Bombay Bicycle Club’s electric guitar-fronted debut revolves around the theme of youthfulness, and was the product of demos produced by Steadman, honed under the expert guidance of producer Jim Abbiss (Arctic Monkeys’ Whatever People Say I Am, That’s What I Am Not). The band recorded at Konk Studios, in North London. Ed says: “I was really shy, I was really nervous, I was really intimidated by being in the studio and working with adults in a very serious capacity. So Jim very much showed us the ropes in those sessions. For that album we played together for the most part, so drums, bass, and two guitars, and you can kind of hear it on that – it’s very live – and worked our way through it like that, with Jim very much steering the ship.”
How does it feel looking back on a record which is both about youthfulness, but also encapsulates the band’s own inexperience? “Doing all this I Had The Blues stuff and looking back at that is a bizarre experience,” says Ed. “When we made that album I was 18 and I’m definitely not 18 anymore. So guess it’s just like looking at a diary or looking at old photos, you take stock of where you were and where you are now and understand it in a different way.”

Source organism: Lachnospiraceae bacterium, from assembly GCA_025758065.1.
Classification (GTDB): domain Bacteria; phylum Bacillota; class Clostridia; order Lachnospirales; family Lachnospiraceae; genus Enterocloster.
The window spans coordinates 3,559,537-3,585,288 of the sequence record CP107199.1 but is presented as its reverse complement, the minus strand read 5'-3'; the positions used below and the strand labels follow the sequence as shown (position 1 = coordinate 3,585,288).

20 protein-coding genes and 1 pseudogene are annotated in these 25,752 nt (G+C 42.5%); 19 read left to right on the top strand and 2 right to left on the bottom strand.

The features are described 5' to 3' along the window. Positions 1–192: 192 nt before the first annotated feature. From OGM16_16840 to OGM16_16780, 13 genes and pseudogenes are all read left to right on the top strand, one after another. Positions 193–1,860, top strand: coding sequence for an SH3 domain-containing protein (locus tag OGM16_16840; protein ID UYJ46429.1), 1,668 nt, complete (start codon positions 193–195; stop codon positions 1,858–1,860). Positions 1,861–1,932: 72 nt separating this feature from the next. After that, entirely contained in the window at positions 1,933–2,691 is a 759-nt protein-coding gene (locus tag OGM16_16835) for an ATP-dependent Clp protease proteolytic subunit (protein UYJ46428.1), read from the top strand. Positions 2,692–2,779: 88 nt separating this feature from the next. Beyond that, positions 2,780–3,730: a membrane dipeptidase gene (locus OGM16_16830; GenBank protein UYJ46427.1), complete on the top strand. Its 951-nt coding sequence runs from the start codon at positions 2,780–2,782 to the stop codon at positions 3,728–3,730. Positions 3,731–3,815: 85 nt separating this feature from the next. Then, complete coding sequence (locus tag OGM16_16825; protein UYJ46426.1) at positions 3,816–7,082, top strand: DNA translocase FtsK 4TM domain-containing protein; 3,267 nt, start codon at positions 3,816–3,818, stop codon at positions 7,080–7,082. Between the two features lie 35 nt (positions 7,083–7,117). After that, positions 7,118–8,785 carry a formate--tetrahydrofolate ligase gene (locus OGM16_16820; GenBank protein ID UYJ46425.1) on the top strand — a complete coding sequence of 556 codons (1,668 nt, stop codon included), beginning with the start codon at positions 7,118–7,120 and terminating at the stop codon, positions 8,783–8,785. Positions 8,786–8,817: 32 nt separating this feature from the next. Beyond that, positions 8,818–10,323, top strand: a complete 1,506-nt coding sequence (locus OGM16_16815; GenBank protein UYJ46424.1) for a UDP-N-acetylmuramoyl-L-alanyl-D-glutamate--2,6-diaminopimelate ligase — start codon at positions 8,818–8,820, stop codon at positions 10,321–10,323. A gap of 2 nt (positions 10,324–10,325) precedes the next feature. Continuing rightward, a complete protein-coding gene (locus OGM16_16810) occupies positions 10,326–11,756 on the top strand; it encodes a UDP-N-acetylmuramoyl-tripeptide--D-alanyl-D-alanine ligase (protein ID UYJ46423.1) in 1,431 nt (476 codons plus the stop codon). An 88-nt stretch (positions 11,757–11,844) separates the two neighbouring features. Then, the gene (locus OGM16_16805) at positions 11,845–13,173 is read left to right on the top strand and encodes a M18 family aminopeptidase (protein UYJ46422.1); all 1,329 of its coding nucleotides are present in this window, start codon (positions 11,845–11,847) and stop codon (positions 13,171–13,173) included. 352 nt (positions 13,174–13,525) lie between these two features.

What’s changed between now and then? Ed says: “I Had The Blues But I Shook Them Loose came out when I was 18 and I’m 30 now. So growing up, being an adult, just being responsible and the best person I can be.” For Ed, the album is “fairly heart-on-its-sleeve, it’s very honest. I would say probably our most honest record, and a very good account of being aged 14 to 18.” Young, keen and excited as they were back then, Bombay Bicycle Club wasted no time in releasing their sophomore effort, Flaws, in 2010, which was followed a year later by A Different Kind of Fix, and So Long, See You Tomorrow in 2014. The November 2019 anniversary shows were a chance for the band to savour the record they rushed out as teenagers, then: “When we did I Had The Blues But I Shook Them Loose 11 years ago, we didn’t really play it through ever, there are a few songs that we would have played once or twice and then moved on. And we were so eager to move on from that record, just because we were young and restless so we didn’t really tour it for that long, we did maybe six months and then we started doing Flaws. And then Flaws went straight into a Different Kind Of Fix.”